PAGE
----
Never lonely with x-country
June 9, 2008 · Updated 7:36 PM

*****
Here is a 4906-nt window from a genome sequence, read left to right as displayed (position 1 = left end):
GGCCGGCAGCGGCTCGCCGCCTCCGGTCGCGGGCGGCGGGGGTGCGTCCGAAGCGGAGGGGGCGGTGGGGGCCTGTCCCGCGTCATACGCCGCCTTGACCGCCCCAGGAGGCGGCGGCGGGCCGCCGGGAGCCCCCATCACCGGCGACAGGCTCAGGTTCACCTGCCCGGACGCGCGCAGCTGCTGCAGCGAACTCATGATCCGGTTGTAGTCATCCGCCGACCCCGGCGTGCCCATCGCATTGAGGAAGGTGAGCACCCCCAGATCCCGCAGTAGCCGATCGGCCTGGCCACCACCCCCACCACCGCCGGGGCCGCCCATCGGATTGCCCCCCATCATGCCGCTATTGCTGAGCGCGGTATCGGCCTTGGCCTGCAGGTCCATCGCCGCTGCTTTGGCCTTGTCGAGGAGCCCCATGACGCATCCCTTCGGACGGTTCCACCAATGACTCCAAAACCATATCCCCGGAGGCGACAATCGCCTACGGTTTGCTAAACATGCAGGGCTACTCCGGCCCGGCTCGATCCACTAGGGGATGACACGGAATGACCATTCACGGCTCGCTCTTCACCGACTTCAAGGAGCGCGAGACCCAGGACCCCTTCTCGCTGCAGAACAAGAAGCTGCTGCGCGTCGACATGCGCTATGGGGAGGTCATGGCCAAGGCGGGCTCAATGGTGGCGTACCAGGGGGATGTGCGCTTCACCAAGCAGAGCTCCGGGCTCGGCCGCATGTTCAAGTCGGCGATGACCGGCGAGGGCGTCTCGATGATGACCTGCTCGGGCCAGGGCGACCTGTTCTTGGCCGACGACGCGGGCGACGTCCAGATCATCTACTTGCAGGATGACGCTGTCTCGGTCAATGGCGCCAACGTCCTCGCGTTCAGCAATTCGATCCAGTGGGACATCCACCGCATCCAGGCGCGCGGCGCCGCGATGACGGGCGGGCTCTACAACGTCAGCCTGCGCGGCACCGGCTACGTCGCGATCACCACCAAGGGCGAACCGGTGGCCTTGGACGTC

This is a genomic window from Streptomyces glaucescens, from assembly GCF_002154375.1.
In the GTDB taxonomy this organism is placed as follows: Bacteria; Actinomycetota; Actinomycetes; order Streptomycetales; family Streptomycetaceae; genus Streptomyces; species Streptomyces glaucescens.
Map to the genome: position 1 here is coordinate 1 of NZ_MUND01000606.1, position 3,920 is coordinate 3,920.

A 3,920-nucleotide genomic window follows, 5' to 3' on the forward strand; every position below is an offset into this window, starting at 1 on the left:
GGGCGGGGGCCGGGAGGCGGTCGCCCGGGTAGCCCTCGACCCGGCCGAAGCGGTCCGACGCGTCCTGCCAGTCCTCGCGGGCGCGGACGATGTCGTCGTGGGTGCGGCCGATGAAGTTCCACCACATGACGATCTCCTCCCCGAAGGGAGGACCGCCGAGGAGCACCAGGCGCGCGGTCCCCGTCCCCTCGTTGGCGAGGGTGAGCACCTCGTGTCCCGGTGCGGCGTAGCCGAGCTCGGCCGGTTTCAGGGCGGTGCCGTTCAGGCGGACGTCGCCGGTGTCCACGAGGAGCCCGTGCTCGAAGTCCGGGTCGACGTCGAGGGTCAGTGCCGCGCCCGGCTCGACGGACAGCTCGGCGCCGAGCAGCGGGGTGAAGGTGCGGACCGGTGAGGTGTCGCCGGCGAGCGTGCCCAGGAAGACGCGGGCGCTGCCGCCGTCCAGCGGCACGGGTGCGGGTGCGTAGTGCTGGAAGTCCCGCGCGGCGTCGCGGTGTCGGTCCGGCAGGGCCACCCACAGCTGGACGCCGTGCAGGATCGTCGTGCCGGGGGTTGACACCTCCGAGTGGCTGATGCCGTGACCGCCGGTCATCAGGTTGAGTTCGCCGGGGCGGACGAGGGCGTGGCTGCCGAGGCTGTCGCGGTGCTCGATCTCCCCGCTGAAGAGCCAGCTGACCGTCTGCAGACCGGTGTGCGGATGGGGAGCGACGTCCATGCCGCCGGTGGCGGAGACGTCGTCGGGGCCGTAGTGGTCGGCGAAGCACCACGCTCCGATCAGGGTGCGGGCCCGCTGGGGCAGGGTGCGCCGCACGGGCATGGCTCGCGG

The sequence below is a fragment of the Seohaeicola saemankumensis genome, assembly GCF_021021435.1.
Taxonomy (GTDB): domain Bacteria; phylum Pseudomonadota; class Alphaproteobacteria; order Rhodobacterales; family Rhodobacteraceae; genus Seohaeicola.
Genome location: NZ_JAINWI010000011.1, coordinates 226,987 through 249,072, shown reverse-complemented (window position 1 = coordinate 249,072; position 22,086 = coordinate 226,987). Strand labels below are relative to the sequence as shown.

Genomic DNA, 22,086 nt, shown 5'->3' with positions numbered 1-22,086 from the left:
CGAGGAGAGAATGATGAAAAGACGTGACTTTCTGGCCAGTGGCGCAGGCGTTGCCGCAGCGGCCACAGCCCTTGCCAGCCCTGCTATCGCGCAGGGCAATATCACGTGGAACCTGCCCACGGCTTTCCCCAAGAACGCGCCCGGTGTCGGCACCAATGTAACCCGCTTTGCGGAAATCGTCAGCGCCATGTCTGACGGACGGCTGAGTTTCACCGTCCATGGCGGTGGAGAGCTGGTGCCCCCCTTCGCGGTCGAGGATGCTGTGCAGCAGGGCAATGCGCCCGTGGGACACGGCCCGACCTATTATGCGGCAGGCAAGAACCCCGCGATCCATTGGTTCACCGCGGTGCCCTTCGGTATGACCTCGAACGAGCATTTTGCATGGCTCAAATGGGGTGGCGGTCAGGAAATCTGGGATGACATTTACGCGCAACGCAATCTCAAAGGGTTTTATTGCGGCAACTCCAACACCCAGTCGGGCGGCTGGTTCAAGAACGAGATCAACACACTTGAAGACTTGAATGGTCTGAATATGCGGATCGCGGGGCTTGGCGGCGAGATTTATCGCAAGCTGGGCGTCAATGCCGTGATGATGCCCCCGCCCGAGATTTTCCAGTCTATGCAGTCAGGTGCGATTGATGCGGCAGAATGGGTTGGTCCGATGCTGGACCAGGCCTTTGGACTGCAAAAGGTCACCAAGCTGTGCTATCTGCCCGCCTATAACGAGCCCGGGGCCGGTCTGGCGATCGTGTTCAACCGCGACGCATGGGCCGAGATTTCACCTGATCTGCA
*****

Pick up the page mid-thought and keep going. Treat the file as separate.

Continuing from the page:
"Cross-country is more than just running. It's about the balance between the team and the individual, relying on others and relying on oneself.To some extent, you get this in all sports, said Richard Christopher, coach of the Bainbridge High School cross-country team, but in cross-country, you really have to dig down inside to get the courage to compete. It can be pretty scary to dig that deep sometimes.Though runners cross the finish line alone, cross-country scoring is done on a team basis, requiring strategy and trust.Normally, seven runners compete for each team. The first five to finish score, while runners six and seven affect the scoring, bumping runners behind them on the other team up the point scale.For example, if the seventh runner for Bainbridge finishes before the fifth runner for Central Kitsap, CK's runner has to take extra points. Then the scores are added, and the team with the lowest total wins.It's not just, 'Let's go out and run three miles and see what happens,' Christopher said. It's more complicated than that, but then, it's also really simple because each person is basically running with themselves.The inner games a person plays are also a factor: When should I overtake the next runner? how do I negotiate obstacles? and can I even finish? are questions runners ask often ask themselves.Different courses of the same length can be really different, really hard, Christopher said. You know you're in trouble when the hills have names, like 'Suicide Hill' or 'Goat Hill.'It may surprise some who imagine that the loneliest competitor is the long-distance runner, that the aspect of cross-country mentioned most often by the Bainbridge runners is team spirit.I don't particularly like running, said junior Kathryn Bergh, but the group of people is really nice, they give it a great atmosphere.Senior Anna Greist agreed.My favorite thing is the team atmosphere, she said. They're really supportive, and the whole thing isn't just about winning.The Bainbridge team scored well in its first meet, against Olympic and Central Kitsap. The boys won, while the girls didn't have enough runners to qualify.BHS runners Evan Galloway and Andy Reese finished first and second overall in the race, at 12:45 and 13:09, respectively. Of the top seven, four were from Bainbridge, two from Central Kitsap and one from Olympic.Bainbridge scored 18-41 against Olympic and 21-38 against Kitsap, giving them the win.If you do what you're supposed to do and give 100 percent, the winning will take care of itself, Christopher told the team during a recent practice.Senior Luke Preble thinks doing what you're supposed to do is a strength among the type of athletes cross-country attracts. Many would-be cross-country runners leave the team, intimidated by the workouts.A sprinter on the track team, Preble hears a lot of complaints from fellow sprinters who don't want to train strenuously. But cross-country participants, he says, are not only willing to run, but love to run.In other sports, coaches make you run as a punishment, Preble said. On this team, there are some people who, if they don't run every day, start to feel weird. "